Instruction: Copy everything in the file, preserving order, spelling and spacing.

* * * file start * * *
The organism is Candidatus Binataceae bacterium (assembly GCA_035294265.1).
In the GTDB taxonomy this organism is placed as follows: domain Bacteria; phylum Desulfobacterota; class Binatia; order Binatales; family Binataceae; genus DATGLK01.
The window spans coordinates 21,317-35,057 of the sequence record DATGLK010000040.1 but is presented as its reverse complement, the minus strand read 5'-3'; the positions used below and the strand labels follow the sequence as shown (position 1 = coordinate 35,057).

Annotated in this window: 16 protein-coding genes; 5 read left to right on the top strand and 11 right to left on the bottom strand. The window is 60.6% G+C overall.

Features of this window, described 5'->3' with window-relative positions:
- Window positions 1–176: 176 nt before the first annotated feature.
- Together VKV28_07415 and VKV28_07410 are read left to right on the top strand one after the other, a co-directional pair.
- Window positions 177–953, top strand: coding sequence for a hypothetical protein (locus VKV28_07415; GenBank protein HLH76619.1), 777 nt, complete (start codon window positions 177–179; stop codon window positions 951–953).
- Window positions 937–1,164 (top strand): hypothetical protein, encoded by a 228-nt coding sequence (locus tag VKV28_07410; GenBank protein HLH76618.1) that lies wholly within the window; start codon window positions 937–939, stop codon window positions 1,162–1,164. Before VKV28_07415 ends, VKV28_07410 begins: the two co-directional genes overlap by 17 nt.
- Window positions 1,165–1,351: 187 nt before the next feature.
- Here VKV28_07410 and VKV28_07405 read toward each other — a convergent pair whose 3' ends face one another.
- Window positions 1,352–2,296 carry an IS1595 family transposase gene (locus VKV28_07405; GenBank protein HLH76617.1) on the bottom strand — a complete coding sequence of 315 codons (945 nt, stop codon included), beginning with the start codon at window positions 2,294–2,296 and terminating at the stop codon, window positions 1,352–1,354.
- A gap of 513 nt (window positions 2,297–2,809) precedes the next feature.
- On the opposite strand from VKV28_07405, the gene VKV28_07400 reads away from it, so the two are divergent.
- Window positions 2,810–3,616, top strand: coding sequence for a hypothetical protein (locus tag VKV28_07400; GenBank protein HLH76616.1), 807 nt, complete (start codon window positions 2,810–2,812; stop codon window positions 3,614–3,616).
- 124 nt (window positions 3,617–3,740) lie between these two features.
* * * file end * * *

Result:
The organism is Candidatus Binataceae bacterium (assembly GCA_035294265.1).
In the GTDB taxonomy this organism is placed as follows: domain Bacteria; phylum Desulfobacterota; class Binatia; order Binatales; family Binataceae; genus DATGLK01.
The window spans coordinates 21,317-35,057 of the sequence record DATGLK010000040.1 but is presented as its reverse complement, the minus strand read 5'-3'; the positions used below and the strand labels follow the sequence as shown (position 1 = coordinate 35,057).

Annotated in this window: 16 protein-coding genes; 5 read left to right on the top strand and 11 right to left on the bottom strand. The window is 60.6% G+C overall.

Features of this window, described 5'->3' with window-relative positions:
- Window positions 1–176: 176 nt before the first annotated feature.
- Together VKV28_07415 and VKV28_07410 are read left to right on the top strand one after the other, a co-directional pair.
- Window positions 177–953, top strand: coding sequence for a hypothetical protein (locus VKV28_07415; GenBank protein HLH76619.1), 777 nt, complete (start codon window positions 177–179; stop codon window positions 951–953).
- Window positions 937–1,164 (top strand): hypothetical protein, encoded by a 228-nt coding sequence (locus tag VKV28_07410; GenBank protein HLH76618.1) that lies wholly within the window; start codon window positions 937–939, stop codon window positions 1,162–1,164. Before VKV28_07415 ends, VKV28_07410 begins: the two co-directional genes overlap by 17 nt.
- Window positions 1,165–1,351: 187 nt before the next feature.
- Here VKV28_07410 and VKV28_07405 read toward each other — a convergent pair whose 3' ends face one another.
- Window positions 1,352–2,296 carry an IS1595 family transposase gene (locus VKV28_07405; GenBank protein HLH76617.1) on the bottom strand — a complete coding sequence of 315 codons (945 nt, stop codon included), beginning with the start codon at window positions 2,294–2,296 and terminating at the stop codon, window positions 1,352–1,354.
- A gap of 513 nt (window positions 2,297–2,809) precedes the next feature.
- On the opposite strand from VKV28_07405, the gene VKV28_07400 reads away from it, so the two are divergent.
- Window positions 2,810–3,616, top strand: coding sequence for a hypothetical protein (locus tag VKV28_07400; GenBank protein HLH76616.1), 807 nt, complete (start codon window positions 2,810–2,812; stop codon window positions 3,614–3,616).
- 124 nt (window positions 3,617–3,740) lie between these two features.